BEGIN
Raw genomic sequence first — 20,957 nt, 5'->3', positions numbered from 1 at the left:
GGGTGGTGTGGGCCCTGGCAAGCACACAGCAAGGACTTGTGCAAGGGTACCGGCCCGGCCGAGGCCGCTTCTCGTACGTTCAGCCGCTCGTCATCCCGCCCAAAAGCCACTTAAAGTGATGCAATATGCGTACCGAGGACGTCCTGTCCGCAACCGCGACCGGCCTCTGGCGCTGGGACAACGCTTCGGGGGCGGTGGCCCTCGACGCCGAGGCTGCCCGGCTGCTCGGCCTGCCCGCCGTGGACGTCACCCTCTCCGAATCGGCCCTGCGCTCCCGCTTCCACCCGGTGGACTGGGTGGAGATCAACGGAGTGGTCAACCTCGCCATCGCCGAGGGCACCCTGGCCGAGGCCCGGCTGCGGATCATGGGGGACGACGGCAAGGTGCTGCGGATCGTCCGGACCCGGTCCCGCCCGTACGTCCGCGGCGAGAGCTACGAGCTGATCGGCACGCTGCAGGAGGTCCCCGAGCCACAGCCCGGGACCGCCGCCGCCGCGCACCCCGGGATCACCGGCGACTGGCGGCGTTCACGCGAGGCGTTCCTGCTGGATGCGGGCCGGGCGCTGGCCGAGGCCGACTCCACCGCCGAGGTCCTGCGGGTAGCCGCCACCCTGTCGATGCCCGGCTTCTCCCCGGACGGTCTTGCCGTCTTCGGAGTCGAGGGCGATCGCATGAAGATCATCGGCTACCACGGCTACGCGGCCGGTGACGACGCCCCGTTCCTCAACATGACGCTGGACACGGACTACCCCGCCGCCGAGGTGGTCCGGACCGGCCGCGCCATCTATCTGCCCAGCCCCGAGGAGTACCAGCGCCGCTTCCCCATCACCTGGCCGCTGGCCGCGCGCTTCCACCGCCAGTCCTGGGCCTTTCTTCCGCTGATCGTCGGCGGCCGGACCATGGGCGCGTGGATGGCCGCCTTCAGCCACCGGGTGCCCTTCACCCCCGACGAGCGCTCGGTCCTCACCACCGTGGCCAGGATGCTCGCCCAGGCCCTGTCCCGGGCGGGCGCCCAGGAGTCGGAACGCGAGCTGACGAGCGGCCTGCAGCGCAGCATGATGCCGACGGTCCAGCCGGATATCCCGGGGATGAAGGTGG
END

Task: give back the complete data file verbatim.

Raw genomic sequence first — 20,957 nt, 5'->3', positions numbered from 1 at the left:
GGGTGGTGTGGGCCCTGGCAAGCACACAGCAAGGACTTGTGCAAGGGTACCGGCCCGGCCGAGGCCGCTTCTCGTACGTTCAGCCGCTCGTCATCCCGCCCAAAAGCCACTTAAAGTGATGCAATATGCGTACCGAGGACGTCCTGTCCGCAACCGCGACCGGCCTCTGGCGCTGGGACAACGCTTCGGGGGCGGTGGCCCTCGACGCCGAGGCTGCCCGGCTGCTCGGCCTGCCCGCCGTGGACGTCACCCTCTCCGAATCGGCCCTGCGCTCCCGCTTCCACCCGGTGGACTGGGTGGAGATCAACGGAGTGGTCAACCTCGCCATCGCCGAGGGCACCCTGGCCGAGGCCCGGCTGCGGATCATGGGGGACGACGGCAAGGTGCTGCGGATCGTCCGGACCCGGTCCCGCCCGTACGTCCGCGGCGAGAGCTACGAGCTGATCGGCACGCTGCAGGAGGTCCCCGAGCCACAGCCCGGGACCGCCGCCGCCGCGCACCCCGGGATCACCGGCGACTGGCGGCGTTCACGCGAGGCGTTCCTGCTGGATGCGGGCCGGGCGCTGGCCGAGGCCGACTCCACCGCCGAGGTCCTGCGGGTAGCCGCCACCCTGTCGATGCCCGGCTTCTCCCCGGACGGTCTTGCCGTCTTCGGAGTCGAGGGCGATCGCATGAAGATCATCGGCTACCACGGCTACGCGGCCGGTGACGACGCCCCGTTCCTCAACATGACGCTGGACACGGACTACCCCGCCGCCGAGGTGGTCCGGACCGGCCGCGCCATCTATCTGCCCAGCCCCGAGGAGTACCAGCGCCGCTTCCCCATCACCTGGCCGCTGGCCGCGCGCTTCCACCGCCAGTCCTGGGCCTTTCTTCCGCTGATCGTCGGCGGCCGGACCATGGGCGCGTGGATGGCCGCCTTCAGCCACCGGGTGCCCTTCACCCCCGACGAGCGCTCGGTCCTCACCACCGTGGCCAGGATGCTCGCCCAGGCCCTGTCCCGGGCGGGCGCCCAGGAGTCGGAACGCGAGCTGACGAGCGGCCTGCAGCGCAGCATGATGCCGACGGTCCAGCCGGATATCCCGGGGATGAAGGTGG